Are There Risks to Playing Soccer on Infilled Artificial Turf?
Although lower leg injuries can occur in all athletes, there is evidence that deep cleats, such as those used by soccer players, may dramatically increased the likelihood of severe non-contact injuries such as ACL (anterior cruciate ligament) tears of the knee.
Athletes who have experienced them describe, "getting stuck," which may be due to the soft material base or getting their cleats tangled in the artificial grass blades. Furthermore, many of these fields are thought to be 'maintenance free,' but in actuality require regular maintenance to avoid becoming overly soft and increasing the risks to the athlete.
It is not only recent news, such as NFL players who are blaming infilled artificial turf for their injuries. The American Journal Of Sports Medicine, in an article published March 5, 2009 entitled, Football Playing Surface and Shoe Design Affect Rotational Traction that concluded that infill artificial surfaces exhibited significantly greater rotational traction characteristics than natural grass. Importantly, the study also concluded that the only cleat pattern that produced the lowest torque on these surfaces was a turf-style cleat. Among the artificial surfaces studied, infilled artficial turf had the highest rotational stiffness and peak torque.
A January 2010 study published in the Journal of Biomedical Engineering entitled, The Effect of the Shoe-Surface Interface in the Development of Anterior Cruciate Ligament Strain concluded that cleats used with modern turf had a 45% higher strain to the ACL when compared with cleats on grass.
In a study of NFL players, The American Academy of Orthopedic Surgeons found a significantly higher rate of ACL and lower leg injuries on infilled artificial turf.
What's involved in ACL surgery?
In a complete ACL tear, the short, stubby ligament in the back of the knee is permanently destroyed. Thus, an "ACL repair" is not really a repair at all, but rather a "re-creation." In children, most often the orthopedic surgeon will harvest part of the patellar (knee cap) tendon, along with a small portion of bone at each end of the tendon. These bone ends are then sewn back into the original ACL tendon insertion locations. In adults, the tendon is often harvested from cadavre donors.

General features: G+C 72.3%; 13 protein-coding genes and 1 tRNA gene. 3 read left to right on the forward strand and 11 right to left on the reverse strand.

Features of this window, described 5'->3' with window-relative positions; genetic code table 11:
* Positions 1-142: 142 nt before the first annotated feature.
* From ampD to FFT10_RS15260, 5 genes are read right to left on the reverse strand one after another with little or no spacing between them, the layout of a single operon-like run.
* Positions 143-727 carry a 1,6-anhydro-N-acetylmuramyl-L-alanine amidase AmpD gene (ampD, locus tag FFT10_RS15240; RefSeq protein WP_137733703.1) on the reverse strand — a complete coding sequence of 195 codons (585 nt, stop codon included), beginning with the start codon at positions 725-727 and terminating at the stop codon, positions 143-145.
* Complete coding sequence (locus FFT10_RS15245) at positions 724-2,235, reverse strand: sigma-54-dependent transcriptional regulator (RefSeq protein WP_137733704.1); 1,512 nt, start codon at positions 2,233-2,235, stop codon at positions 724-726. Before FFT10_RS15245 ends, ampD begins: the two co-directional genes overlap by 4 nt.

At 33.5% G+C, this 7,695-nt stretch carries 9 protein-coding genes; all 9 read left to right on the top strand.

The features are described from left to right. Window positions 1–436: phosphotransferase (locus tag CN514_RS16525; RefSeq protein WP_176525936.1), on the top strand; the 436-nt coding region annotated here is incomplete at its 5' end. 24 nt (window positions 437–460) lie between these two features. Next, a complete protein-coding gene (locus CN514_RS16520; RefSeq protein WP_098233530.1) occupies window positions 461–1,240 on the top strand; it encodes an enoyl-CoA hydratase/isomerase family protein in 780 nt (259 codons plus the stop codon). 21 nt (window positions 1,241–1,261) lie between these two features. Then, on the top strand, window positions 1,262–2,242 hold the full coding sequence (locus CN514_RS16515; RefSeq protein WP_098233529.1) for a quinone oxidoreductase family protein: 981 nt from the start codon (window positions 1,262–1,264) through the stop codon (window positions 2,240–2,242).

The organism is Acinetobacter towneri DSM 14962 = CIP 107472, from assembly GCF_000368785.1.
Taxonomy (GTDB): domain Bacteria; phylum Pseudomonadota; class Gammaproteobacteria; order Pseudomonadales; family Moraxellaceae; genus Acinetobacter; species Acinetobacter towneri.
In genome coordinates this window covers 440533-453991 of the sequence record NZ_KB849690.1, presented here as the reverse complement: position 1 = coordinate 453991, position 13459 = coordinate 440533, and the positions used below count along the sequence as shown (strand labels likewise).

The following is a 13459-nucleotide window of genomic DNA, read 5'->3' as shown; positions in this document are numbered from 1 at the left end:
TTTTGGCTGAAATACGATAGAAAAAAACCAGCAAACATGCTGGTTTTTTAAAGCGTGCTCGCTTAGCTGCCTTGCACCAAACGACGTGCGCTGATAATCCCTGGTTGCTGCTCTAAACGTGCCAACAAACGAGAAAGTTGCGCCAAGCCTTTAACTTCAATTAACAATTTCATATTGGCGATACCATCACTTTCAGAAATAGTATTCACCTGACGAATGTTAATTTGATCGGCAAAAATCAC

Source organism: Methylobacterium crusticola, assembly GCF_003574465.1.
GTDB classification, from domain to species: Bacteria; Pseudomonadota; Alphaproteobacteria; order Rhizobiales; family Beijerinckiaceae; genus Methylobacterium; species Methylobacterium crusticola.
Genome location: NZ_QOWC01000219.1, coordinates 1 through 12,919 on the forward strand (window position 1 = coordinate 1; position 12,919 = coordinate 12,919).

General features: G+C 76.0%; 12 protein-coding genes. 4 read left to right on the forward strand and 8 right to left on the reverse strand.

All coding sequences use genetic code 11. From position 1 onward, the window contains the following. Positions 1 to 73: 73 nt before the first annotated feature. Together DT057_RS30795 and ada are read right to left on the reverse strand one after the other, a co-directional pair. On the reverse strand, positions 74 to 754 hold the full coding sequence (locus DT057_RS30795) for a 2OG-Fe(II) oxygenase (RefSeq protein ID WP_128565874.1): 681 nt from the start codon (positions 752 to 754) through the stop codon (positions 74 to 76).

Recovery from ACL surgery is a long and painful process, especially for children and teens. The knee is completely immobilized at first by a rigid brace. Subsequently, special machines are required which passively increase the range of motion. Hours of physical therapy are then required. Most orthopedists recommend at least six months without athletic activity, and some surgeons believe that it may take up to a year or more before the transplanted tendon is completely strong.
Although ACL surgery is now widely performed through small incisions, the harvesting of the patellar tendon requires a large incision. And ACL surgery requires general anesthesia.
What you can do:
The manufacturers of these infilled artificial turfs advertise them as "safe as grass" and state that there is "insufficient evidence" to prove whether they pose a risk for ACL tears.
But as a parent, your soccer-playing child has only two good knees. You don't need twenty, fifty or one hundred studies showing you there is a definite risk. Your only concern, based on the studies cited above, is that there is a possible risk.
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